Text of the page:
February 5, 2015
We had nothing planned anything for our last day in Kutch. We put ourselves in the hands of our *busier than **Obama local driver, Bharatbhai. This turned out to be a very good thing, because if it hadn’t been for Bharatbhai we would have very likely missed our train home. Bharatbhai decided to take us to Bhuj and show us the local sights, since our train back was from there. Bhuj was the capital of the Jadeja Rajput rulers of Kutch in the sixteenth century. Ever since, it has remained one of the most important places in Kutch.
My knowledge about this quaint city was limited to the earthquake of 2001 and that the movie Lagaan was shot here. The earthquake was a 7.7 on the Momentum Magnitude scale (6.9 on the Richter scale) and the tremors left the city devastated. Lagaan was India’s official entry for the Oscars in 2001 and was nominated in the best foreign language film category. It lost out to No Man’s Land.
We made an auspicious start at the Swaminarayan Temple. Floating like a sublime white lily on the banks of the Hamirsar Lake, this stately marble shrine is the pride of Bhuj. Pilgrims and visitors enter through a magnificent gate into a sprawling courtyard. Leave your footwear here. It is considered sacrilegious to enter Hindu temples with footwear on. I have seen Hindus take their footwear off before entering places of worship belonging to other religions too. The cool porous marble provides respite from the unforgiving heat of Kutch and its soft milky whiteness soothes the eyes. The extensively carved columns and ceilings and the tastefully done mosaic marble flooring are kept remarkably clean despite the heavy footfall.
I was always told that we ring the bell before entering a temple to announce ourselves to God (and the priest), and that is why it is impolite to ring it on the way out. Not so long ago I heard that good temple bell is one that produces a sound that lasts exactly 7 seconds in echo mode. The resulting vibrations drain the mind of all thoughts and one can then easily meditate on the Supreme Being and absorb the positive energies of the temple. Recently I came across a more beautiful, philosophical explanation. The sound of the bell is supposed to replicate the chanting of AUM, which the Hindu’s believe is the fundamental sound of the universe or the big bang. When the bell rings the sound is deep at first, as though originating from the pit of the stomach; it gradually transitions into a sharp humming and then slowly dissipates into eternity. Like the bell’s harmonics, reality has three stages – srishti, sthiti and laya meaning creation, preservation and destruction or birth, life and death. The sound of the bell is supposed to alert the listeners to the impermanence of their own existence and remind them that ***He alone is real.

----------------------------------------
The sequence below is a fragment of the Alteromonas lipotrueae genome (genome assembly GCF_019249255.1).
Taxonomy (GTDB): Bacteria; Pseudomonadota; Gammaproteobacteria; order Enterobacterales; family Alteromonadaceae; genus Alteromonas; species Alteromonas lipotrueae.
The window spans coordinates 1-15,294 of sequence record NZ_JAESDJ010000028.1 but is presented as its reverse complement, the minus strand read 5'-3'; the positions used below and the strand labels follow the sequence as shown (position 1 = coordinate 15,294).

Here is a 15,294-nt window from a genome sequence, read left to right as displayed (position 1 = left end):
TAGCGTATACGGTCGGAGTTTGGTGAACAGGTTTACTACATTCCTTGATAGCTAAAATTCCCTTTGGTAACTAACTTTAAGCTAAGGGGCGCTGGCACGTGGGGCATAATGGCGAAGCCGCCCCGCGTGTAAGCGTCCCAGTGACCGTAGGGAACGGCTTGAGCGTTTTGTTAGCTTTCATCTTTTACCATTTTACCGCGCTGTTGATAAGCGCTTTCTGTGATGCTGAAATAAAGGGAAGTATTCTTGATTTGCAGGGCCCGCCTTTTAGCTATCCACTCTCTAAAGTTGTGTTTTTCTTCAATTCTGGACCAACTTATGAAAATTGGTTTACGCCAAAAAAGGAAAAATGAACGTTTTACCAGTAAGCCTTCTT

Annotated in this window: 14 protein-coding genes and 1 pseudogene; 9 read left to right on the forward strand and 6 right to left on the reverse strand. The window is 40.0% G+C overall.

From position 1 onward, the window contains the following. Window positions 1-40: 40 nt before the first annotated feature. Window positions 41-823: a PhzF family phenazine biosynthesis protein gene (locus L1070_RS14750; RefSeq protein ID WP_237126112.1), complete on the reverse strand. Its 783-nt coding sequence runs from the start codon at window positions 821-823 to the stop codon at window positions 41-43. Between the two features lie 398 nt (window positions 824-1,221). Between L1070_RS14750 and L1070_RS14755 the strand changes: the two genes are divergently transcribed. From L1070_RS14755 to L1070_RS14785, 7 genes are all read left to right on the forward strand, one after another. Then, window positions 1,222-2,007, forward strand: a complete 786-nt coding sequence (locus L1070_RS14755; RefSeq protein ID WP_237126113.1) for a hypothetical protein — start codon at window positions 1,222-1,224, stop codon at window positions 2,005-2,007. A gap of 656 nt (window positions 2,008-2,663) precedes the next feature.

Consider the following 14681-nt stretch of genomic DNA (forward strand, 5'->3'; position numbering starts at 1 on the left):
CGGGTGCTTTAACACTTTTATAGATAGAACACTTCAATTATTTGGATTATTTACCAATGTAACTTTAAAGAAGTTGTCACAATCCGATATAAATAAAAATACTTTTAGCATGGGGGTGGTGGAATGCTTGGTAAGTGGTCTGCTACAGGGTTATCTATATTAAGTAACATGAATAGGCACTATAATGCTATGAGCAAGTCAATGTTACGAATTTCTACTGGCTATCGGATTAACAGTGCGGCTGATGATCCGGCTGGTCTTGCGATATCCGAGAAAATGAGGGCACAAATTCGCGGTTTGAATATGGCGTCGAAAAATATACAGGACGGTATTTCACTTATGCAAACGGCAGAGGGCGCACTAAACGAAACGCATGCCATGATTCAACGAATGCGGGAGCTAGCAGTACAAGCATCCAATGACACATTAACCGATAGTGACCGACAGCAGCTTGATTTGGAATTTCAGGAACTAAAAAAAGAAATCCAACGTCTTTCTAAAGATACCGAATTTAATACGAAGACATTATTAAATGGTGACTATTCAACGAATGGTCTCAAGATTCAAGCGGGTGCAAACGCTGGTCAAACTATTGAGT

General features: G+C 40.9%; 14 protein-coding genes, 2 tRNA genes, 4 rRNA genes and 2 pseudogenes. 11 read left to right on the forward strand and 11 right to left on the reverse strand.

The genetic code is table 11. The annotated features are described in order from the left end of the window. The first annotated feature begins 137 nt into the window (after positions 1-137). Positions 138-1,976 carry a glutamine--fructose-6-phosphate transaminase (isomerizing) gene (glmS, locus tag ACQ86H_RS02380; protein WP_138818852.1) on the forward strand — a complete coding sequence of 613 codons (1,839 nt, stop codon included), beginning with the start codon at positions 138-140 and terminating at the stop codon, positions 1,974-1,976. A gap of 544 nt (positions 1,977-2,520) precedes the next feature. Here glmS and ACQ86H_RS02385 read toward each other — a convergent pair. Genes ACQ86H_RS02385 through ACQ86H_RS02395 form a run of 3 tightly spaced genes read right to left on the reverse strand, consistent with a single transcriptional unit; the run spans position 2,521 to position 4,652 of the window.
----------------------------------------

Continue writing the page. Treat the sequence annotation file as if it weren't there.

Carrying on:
As we stood before the idols I whispered to the husband “Which god is this?” “Swaminarayan!” “I know that,” I hissed,” Which god is Swaminarayan?” I take some quite pride in my knowledge of Hindu mythology and the great and minor gods of the pantheon, but I really couldn’t place this one. The husband was just as confused. My question threw him off, but only for a moment. He quickly gathered himself and hissed back, “There’s Narayan in his name. He must be a manifestation of Vishnu.” With that he quickly joined his hands, closed his eyes and bowed his head.
(The preferred form of worship seemed to be to join the index fingers and tap them on the floor repeatedly)
I have found out since that Lord Swaminarayan was a living saint who was considered an incarnation of Lord Vishnu by his followers. When he was still alive six temples were built in his honour, one of which was in Bhuj. In these temples the main idols was installed by Lord Swaminarayan himself. The north side of the Bhuj temple was destroyed when the earthquake stuck in 2001. This impressive new temple we were standing in was built as a replacement, a short distance away from the original. Bharatbhai says there was a grand feast to celebrate the opening of the new temple.The temple is built using traditional Vedic architectural methods and construction was completed in 2010. The original idols miraculously survived the earthquake and were moved into their new abode.
* The number of calls he received and the amount of time he spent co-ordinating I-don’t-know-what on the phone was unbelievable.
**Obama – current President of the United States of America
***He/She/Whatever. I believe God is gender free. I am using He merely for convenience